OPPOSITION MDC leader Nelson Chamisa’s bid to overturn President Emmerson Mnangagwa’s victory in last year’s polls on grounds of legitimacy has been overtaken by events because the Zimbabwe Electoral Commission (Zec) has effectively put the 2018 electoral cycle to bed, with preparations for the next round of elections gaining momentum.
In her opening remarks at the national multi-stakeholder post-election conference in Nyanga yesterday, Zec chairperson Justice Priscilla Chigumba said the commission was now conducting an introspection of the 2018 election cycle to assess its shortcomings and seek ways to improve its management of future polls.
“The main thrust of this conference is to introspect on the 2018 harmonised elections as the commission seeks to formally bring the 2018 election cycle to its logical conclusion in preparation for the 2019-2023 election cycle,” she said.
Chamisa has insisted that he won the general elections despite losing a Constitutional Court challenge and often calls Mnangagwa an illegitimate President. He also wants political dialogue to address the question of Mnangagwa’s legitimacy.
Chigumba said the commission was aware of the various concerns raised by political parties and civil society groups, adding that the conference would strive to address them.
“Key objectives are to assess the adequacy challenges of the legal framework supporting various stages of the 2018 harmonised electoral process and recommend improvements to it,” she said.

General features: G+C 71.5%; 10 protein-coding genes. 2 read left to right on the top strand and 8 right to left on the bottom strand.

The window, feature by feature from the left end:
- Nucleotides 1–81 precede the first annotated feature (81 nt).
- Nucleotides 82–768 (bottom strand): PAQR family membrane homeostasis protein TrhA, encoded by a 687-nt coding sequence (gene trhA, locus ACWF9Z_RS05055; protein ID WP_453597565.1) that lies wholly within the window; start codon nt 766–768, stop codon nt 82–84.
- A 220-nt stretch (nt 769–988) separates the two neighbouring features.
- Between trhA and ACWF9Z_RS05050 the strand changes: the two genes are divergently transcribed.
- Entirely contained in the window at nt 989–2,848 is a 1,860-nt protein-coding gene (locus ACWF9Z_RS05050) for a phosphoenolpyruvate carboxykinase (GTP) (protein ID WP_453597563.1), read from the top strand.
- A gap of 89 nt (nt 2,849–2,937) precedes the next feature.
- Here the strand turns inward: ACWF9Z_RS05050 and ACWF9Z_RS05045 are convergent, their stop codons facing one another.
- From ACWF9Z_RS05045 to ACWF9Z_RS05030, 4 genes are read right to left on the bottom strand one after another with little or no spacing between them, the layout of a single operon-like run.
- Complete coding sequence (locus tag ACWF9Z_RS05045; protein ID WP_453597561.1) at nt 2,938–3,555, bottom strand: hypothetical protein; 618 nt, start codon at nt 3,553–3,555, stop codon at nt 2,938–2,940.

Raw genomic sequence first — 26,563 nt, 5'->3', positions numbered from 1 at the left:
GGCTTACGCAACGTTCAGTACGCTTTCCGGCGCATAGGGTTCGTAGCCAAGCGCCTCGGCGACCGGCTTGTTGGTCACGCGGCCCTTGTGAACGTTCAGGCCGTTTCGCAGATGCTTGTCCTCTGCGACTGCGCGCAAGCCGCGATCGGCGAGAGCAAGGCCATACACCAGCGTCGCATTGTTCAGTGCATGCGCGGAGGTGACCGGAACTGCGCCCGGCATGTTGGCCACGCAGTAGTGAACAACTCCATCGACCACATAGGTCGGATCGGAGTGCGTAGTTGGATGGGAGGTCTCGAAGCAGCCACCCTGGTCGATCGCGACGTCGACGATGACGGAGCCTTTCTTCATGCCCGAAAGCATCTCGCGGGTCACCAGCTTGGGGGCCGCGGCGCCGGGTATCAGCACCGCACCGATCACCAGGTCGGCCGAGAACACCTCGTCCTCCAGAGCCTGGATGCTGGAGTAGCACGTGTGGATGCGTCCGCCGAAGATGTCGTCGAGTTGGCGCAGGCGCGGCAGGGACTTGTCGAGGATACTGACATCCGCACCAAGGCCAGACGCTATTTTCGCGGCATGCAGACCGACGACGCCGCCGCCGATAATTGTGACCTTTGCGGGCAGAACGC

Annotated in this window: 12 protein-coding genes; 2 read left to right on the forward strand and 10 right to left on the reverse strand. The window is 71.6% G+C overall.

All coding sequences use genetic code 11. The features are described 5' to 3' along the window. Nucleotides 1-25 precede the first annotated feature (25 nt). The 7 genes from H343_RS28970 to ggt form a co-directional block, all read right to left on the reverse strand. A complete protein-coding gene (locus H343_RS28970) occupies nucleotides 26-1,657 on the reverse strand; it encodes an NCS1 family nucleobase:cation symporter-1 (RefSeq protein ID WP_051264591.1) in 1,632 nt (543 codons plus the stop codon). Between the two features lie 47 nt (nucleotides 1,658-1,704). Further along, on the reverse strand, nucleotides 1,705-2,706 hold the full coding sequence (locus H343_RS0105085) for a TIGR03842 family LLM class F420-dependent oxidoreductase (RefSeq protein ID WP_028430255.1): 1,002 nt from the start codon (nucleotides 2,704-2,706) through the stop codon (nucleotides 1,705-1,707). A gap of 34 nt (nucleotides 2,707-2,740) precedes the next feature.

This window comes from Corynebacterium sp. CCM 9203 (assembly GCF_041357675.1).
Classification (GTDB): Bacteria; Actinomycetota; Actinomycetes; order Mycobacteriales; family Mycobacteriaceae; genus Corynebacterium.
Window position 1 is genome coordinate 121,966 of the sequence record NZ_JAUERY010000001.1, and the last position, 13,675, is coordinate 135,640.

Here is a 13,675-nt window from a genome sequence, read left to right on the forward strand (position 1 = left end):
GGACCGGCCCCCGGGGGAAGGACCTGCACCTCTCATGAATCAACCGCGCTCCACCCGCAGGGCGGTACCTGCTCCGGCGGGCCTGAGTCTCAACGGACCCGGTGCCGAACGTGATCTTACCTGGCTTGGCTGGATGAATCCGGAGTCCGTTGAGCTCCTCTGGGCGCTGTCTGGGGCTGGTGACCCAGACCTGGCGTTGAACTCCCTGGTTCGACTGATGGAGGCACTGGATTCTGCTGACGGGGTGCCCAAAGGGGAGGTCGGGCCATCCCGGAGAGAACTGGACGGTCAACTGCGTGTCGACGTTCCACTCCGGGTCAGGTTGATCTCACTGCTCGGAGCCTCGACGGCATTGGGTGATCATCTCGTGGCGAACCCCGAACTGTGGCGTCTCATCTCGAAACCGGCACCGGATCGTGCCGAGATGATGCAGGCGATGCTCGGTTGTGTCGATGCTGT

Political parties and election observer bodies have raised concerns over the transmitting of election results, management of the elections by Zec, especially the logistics committee which they have said should be disbanded.
Without addressing the specific issues, Chigumba said it was imperative for Zec to assess the adequacy and effectiveness of its internal control systems, address any loopholes, evaluate the funding mechanism and their effects on the various stages of the 2018 electoral processes and recommend a way forward.
Speaking on behalf of Justice minister Ziyambi Ziyambi, permanent secretary Virginia Mabiza urged Zec to be proactive and forward recommendations of any legal nature early to ensure that amendments are done in time.
“There is need to forward recommendations that are of a legal nature early to Parliament in order for the necessary amendments to be effected before the 2023 general election.
My ministry appeals to Zec to bring forward issues arising from the conference that require amendment of the law early,” she said.
Zec can now recommend reforms to the Electoral Act following the amendment of section 5 of the Electoral Act and does not have to wait for Parliament or the Executive to table amendments in the management of polls.
Mabiza said government was committed to review laws and the environment to ensure that the next elections are held in a situation which does not result in disputes arising.
She said an inter-ministerial taskforce chaired by the Justice ministry was working around the clock to ensure that all disputes and grey areas are addressed by 2023.
“It is my fervent hope that issues arising from this conference together with recommendations by the Motlanthe Commission should be addressed before the 2023 general elections,” she said.
The conference, which is being supported by the European Union, the South African-based Electoral Institute for Sustainable Democracy in Africa and the Switzerland embassy, is being attended by political parties, civic organisations, chiefs, embassy officials and faith-based organisations, among others.